It has been a beautiful day in Lochaber today. The team and I were out on Aonach Mor looking at navigation skills and avalanche rescue techniques. Massive cornices exist on easterly aspects while westerly aspects were well scoured.
The ski conditions at Nevis Range looked excellent today.
Huge amounts of snow arrived last night and this morning in the Glencoe and Bridge of Orchy areas followed by more heavy snow and very strong winds this afternoon. The current weather is creating significant windslab and cornice danger.
The team and I did however still have a great day out on Beinn an Dothaidh. We climbed steep ground near Creag Coire an Dothaidh before using a rope to ensure safe navigation in whiteout conditions on the way to and back from the summit.
Heavy snow arrived last night and this morning in Glencoe on strong winds before clearing late morning to give a stunning day of sunshine and showers.
I have been out today on Stob Mhic Mhartuin with a team looking at essential winter skills such as ice axe arrest and cramponing. Deep snow can be found on most aspects and cracking of the snowpack is clearly visible from the feet indicating that lots of windslab is around. We had one crack propagate eight metres from our feet on a convexity. It is worth consulting the avalanche forecast before heading out.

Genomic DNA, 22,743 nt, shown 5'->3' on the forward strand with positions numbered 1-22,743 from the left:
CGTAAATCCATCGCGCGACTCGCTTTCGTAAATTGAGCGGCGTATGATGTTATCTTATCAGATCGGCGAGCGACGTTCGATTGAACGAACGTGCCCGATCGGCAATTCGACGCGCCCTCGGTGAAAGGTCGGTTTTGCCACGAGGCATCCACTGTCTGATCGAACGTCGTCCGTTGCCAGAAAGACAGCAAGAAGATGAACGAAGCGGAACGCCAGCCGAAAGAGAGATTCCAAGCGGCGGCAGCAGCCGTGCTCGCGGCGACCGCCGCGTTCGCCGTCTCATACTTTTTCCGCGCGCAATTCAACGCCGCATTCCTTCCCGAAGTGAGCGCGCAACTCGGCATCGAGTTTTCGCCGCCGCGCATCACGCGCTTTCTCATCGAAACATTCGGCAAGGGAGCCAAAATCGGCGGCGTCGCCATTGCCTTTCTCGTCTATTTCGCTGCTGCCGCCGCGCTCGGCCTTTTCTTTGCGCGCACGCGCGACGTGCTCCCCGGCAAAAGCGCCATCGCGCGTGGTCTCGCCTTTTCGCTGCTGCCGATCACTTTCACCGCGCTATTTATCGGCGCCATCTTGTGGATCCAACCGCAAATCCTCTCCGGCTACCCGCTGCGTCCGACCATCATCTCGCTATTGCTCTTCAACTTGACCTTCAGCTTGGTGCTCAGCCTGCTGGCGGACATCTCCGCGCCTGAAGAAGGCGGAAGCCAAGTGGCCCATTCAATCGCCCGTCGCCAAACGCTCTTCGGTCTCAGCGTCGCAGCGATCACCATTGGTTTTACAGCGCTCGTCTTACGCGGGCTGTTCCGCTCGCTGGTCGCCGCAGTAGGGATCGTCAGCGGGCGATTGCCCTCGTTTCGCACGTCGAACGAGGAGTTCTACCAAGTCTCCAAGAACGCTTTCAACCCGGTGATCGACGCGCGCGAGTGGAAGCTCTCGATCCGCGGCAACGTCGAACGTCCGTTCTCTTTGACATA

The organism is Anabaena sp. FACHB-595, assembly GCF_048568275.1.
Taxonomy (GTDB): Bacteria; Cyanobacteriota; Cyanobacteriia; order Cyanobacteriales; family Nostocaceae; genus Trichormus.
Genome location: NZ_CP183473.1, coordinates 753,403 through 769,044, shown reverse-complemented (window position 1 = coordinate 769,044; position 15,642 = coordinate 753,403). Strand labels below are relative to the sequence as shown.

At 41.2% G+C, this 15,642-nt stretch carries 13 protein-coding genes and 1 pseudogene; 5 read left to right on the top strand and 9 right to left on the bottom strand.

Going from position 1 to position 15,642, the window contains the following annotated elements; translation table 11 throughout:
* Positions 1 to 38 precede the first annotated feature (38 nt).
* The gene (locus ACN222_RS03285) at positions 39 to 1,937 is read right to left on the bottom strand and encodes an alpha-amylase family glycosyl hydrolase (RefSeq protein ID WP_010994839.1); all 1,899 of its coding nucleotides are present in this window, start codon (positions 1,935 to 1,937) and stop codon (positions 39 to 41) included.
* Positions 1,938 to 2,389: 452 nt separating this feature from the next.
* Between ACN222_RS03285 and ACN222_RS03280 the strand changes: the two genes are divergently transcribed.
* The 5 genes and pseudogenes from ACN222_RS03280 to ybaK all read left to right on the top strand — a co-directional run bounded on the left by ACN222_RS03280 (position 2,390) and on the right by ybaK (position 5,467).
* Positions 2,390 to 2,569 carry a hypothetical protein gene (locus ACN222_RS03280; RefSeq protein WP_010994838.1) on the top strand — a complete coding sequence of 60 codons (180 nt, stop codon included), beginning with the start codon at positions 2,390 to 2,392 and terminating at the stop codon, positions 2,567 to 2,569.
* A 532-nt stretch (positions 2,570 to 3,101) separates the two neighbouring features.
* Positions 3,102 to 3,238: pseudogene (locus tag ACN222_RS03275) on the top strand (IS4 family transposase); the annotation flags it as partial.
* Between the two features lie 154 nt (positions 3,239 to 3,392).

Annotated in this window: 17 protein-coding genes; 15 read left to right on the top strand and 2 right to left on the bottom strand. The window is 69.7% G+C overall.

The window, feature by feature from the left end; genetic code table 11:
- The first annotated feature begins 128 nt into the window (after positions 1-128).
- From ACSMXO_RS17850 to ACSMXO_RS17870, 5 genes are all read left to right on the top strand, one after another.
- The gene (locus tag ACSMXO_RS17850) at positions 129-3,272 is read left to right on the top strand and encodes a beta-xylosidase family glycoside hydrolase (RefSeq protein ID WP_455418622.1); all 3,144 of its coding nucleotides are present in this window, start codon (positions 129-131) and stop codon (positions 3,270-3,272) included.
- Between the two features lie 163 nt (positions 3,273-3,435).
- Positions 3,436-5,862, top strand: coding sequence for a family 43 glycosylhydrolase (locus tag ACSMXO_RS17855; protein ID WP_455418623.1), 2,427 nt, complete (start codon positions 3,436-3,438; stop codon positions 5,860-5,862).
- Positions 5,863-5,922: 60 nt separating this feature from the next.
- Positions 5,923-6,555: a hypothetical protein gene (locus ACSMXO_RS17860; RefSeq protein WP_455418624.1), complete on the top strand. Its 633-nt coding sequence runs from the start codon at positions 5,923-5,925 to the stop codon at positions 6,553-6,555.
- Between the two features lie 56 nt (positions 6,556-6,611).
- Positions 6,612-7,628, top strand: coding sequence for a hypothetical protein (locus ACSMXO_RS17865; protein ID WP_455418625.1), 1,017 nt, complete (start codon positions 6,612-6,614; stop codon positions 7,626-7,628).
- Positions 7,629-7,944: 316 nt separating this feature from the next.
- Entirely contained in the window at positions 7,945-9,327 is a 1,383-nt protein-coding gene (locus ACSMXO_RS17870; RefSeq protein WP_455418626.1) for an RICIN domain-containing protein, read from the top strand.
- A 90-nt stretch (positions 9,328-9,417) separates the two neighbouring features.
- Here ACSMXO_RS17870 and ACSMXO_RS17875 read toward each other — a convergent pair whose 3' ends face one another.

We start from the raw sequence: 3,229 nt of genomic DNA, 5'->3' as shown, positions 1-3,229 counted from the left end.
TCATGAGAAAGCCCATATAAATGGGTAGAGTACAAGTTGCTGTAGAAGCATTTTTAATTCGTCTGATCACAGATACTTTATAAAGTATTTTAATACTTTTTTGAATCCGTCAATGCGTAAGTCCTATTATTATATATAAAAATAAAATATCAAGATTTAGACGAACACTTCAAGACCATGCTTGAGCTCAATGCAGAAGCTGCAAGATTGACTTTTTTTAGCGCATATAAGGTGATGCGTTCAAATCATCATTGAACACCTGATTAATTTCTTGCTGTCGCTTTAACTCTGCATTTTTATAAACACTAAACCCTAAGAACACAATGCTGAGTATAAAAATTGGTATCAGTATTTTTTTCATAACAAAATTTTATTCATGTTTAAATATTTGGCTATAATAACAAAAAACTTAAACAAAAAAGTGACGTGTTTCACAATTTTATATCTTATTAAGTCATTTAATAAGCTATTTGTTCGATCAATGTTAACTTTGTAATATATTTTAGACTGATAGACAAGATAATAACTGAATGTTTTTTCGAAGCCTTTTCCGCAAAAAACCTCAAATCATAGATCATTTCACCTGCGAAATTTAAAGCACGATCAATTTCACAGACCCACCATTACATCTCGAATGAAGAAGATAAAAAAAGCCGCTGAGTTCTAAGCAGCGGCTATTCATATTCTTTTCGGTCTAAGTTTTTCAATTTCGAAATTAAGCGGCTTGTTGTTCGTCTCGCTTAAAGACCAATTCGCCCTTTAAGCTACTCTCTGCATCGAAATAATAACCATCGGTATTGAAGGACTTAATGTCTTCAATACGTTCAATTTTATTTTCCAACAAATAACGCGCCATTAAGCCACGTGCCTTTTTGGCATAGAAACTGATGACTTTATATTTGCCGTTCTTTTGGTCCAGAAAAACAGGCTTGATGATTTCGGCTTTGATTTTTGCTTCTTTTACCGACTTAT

I’m just back from three days based at the Sail Mhor Croft Hostel near Dundonnell with the Falkirk Community Trust Winter Mountaineering and Winter Hillwalking Teams.
On Friday the Mountaineering Team of John, me, Alastair, Linda, Lorne, Neil and Wilson completed the traverse of An Teallach. This is a long, but very rewarding day. The conditions on the ridge were firm snow, hard ice, well frozen turf and rimed rocks. The ice on the descent from Sgurr Fiona was particularly hard and scoured and required great care.
Craig and the Hillwalking Team decided on the Fannichs and climbed Sgurr Breac in high winds and often with poor visibility in driving snow.
On Saturday the Mountaineers took a gamble on a Grade 1 summer scramble on Sgurr Ruadh. This worked well and we were able to take a number of harder variations on the short buttresses on the North ridge. Some of the team then descended snow from the col beyond the summit, whilst the rest continued on to Sgurr Creag an Eich before returning to and descending the col.
The Hillwalking team attempted Bidean a’Ghlas Thuill, but were turned back by high winds and tricky underfoot conditions just after the col with Sron a’Choire.
Today Neil and I climbed a gully/buttress on the East Face of Sail Mhor before descending via a gully whilst the rest of the group headed up to the summit of Sail Mhor. There’s lots of water in the burns and the best route to Sail Mhor at the moment is up the West side of the very impressive Ardessie waterfalls; this avoids crossing the Allt Airdeasaidh as the old route has been washed out above the falls.